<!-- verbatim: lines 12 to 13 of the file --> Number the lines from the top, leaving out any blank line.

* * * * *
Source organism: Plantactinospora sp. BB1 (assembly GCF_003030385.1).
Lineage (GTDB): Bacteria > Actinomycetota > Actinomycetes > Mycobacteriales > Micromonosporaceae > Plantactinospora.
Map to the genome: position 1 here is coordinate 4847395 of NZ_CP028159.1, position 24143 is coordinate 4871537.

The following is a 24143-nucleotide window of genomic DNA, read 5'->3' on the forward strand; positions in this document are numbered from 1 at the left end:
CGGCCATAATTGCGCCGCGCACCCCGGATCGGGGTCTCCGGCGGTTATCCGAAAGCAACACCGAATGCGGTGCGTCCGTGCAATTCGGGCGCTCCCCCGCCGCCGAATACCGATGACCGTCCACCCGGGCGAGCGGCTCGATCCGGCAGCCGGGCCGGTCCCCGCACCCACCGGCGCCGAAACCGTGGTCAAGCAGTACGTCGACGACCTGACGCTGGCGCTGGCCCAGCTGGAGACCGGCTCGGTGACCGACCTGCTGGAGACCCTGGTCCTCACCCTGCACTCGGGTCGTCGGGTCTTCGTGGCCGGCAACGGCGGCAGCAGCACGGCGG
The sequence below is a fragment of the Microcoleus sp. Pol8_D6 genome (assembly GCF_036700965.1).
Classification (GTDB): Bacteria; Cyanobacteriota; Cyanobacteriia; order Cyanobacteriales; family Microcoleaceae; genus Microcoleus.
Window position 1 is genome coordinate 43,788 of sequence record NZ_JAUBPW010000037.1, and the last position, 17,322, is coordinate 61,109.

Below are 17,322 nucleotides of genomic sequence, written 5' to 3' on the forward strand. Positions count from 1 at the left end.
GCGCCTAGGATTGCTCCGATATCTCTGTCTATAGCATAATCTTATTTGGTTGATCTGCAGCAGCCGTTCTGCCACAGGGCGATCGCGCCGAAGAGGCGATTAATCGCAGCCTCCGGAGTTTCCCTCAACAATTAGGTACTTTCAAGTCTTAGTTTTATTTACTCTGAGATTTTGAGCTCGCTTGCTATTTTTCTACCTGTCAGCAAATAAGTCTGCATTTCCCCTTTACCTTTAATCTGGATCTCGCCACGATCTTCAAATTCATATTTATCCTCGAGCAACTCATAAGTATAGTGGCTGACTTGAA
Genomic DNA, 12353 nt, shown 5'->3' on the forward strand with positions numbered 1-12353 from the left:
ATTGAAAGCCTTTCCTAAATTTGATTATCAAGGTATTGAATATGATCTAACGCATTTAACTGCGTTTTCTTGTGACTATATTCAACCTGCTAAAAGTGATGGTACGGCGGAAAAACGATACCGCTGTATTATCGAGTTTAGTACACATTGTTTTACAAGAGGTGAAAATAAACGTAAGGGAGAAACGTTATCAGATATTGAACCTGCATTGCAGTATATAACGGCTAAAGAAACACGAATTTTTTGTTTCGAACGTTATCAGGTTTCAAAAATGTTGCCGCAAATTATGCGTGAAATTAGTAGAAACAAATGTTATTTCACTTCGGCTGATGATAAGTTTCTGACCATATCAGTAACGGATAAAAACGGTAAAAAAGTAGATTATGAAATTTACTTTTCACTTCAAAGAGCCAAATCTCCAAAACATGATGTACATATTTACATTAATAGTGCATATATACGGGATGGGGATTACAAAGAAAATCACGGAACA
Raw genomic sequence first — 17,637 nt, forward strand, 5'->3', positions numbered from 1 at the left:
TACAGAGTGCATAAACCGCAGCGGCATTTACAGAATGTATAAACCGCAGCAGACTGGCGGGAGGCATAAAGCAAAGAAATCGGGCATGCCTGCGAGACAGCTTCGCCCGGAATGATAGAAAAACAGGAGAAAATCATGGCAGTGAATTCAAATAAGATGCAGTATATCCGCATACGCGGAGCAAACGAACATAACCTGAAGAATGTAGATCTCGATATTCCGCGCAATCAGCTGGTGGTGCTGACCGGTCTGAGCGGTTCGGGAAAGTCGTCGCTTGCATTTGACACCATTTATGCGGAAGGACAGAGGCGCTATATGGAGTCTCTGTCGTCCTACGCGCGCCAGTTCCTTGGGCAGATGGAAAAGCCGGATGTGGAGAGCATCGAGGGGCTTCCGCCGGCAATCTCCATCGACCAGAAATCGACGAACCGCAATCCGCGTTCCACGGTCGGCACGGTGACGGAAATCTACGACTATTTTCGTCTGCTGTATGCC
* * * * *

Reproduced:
ATTGAAAGCCTTTCCTAAATTTGATTATCAAGGTATTGAATATGATCTAACGCATTTAACTGCGTTTTCTTGTGACTATATTCAACCTGCTAAAAGTGATGGTACGGCGGAAAAACGATACCGCTGTATTATCGAGTTTAGTACACATTGTTTTACAAGAGGTGAAAATAAACGTAAGGGAGAAACGTTATCAGATATTGAACCTGCATTGCAGTATATAACGGCTAAAGAAACACGAATTTTTTGTTTCGAACGTTATCAGGTTTCAAAAATGTTGCCGCAAATTATGCGTGAAATTAGTAGAAACAAATGTTATTTCACTTCGGCTGATGATAAGTTTCTGACCATATCAGTAACGGATAAAAACGGTAAAAAAGTAGATTATGAAATTTACTTTTCACTTCAAAGAGCCAAATCTCCAAAACATGATGTACATATTTACATTAATAGTGCATATATACGGGATGGGGATTACAAAGAAAATCACGGAACA
Raw genomic sequence first — 17,637 nt, forward strand, 5'->3', positions numbered from 1 at the left: